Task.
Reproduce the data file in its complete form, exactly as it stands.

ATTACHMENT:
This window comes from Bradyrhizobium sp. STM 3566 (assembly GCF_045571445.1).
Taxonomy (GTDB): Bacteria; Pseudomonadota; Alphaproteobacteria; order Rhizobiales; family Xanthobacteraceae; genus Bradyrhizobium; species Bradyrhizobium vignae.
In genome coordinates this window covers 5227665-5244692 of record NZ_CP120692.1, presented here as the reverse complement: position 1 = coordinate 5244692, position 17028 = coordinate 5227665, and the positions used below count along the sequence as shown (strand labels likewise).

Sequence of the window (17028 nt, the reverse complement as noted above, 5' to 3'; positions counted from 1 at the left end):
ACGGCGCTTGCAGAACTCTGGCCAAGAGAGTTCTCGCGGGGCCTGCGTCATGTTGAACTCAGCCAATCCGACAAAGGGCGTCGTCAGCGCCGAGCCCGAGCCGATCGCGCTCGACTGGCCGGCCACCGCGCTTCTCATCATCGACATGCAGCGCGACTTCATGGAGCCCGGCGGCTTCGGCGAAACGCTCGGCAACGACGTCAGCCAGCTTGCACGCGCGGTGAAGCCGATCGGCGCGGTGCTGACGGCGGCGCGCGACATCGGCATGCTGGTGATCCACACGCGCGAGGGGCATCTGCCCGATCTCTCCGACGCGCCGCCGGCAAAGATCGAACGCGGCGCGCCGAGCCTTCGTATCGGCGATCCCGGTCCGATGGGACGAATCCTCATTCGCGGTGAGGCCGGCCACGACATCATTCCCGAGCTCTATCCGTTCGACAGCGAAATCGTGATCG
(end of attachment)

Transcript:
This window comes from Bradyrhizobium sp. STM 3566 (assembly GCF_045571445.1).
Taxonomy (GTDB): Bacteria; Pseudomonadota; Alphaproteobacteria; order Rhizobiales; family Xanthobacteraceae; genus Bradyrhizobium; species Bradyrhizobium vignae.
In genome coordinates this window covers 5227665-5244692 of record NZ_CP120692.1, presented here as the reverse complement: position 1 = coordinate 5244692, position 17028 = coordinate 5227665, and the positions used below count along the sequence as shown (strand labels likewise).

Sequence of the window (17028 nt, the reverse complement as noted above, 5' to 3'; positions counted from 1 at the left end):
ACGGCGCTTGCAGAACTCTGGCCAAGAGAGTTCTCGCGGGGCCTGCGTCATGTTGAACTCAGCCAATCCGACAAAGGGCGTCGTCAGCGCCGAGCCCGAGCCGATCGCGCTCGACTGGCCGGCCACCGCGCTTCTCATCATCGACATGCAGCGCGACTTCATGGAGCCCGGCGGCTTCGGCGAAACGCTCGGCAACGACGTCAGCCAGCTTGCACGCGCGGTGAAGCCGATCGGCGCGGTGCTGACGGCGGCGCGCGACATCGGCATGCTGGTGATCCACACGCGCGAGGGGCATCTGCCCGATCTCTCCGACGCGCCGCCGGCAAAGATCGAACGCGGCGCGCCGAGCCTTCGTATCGGCGATCCCGGTCCGATGGGACGAATCCTCATTCGCGGTGAGGCCGGCCACGACATCATTCCCGAGCTCTATCCGTTCGACAGCGAAATCGTGATCG